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By Noam Chomsky
April 27, 2010
A Middle East Peace That Could Happen But Won’t
The fact that the Israel-Palestine conflict grinds on without resolution might appear to be rather strange. For many of the world’s conflicts, it is difficult even to conjure up a feasible settlement. In this case, it is not only possible, but there is near universal agreement on its basic contours: a two-state settlement along the internationally recognized pre-June 1967 borders — with “minor and mutual modifications,” to adopt official U.S. terminology before Washington departed from the international community in the mid-1970s.
The basic principles have been accepted by virtually the entire world, including the Arab states (who go on to call for full normalization of relations), the Organization of Islamic States (including Iran), and relevant non-state actors (including Hamas). A settlement along these lines was first proposed at the U.N. Security Council in January 1976 by the major Arab states. Israel refused to attend the session. The U.S. vetoed the resolution, and did so again in 1980. The record at the General Assembly since is similar.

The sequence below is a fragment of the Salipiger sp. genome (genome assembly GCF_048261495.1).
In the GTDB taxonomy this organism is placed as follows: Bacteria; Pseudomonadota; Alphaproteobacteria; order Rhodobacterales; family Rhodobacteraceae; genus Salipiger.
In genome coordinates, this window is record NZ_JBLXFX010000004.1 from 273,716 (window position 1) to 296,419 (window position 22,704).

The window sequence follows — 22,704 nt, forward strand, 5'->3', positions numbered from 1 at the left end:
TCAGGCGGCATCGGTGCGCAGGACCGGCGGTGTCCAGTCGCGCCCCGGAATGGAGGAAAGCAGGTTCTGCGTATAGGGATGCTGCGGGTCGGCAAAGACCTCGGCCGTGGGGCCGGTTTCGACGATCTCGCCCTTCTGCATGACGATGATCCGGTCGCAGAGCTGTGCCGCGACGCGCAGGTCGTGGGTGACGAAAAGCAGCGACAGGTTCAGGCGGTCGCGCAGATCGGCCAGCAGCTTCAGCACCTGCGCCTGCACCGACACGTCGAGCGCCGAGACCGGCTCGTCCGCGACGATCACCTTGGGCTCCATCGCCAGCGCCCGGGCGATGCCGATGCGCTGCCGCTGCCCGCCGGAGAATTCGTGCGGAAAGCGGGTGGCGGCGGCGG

There was one important and revealing break in U.S.-Israeli rejectionism. After the failed Camp David agreements in 2000, President Clinton recognized that the terms he and Israel had proposed were unacceptable to any Palestinians. That December, he proposed his “parameters”: imprecise, but more forthcoming. He then stated that both sides had accepted the parameters, while expressing reservations.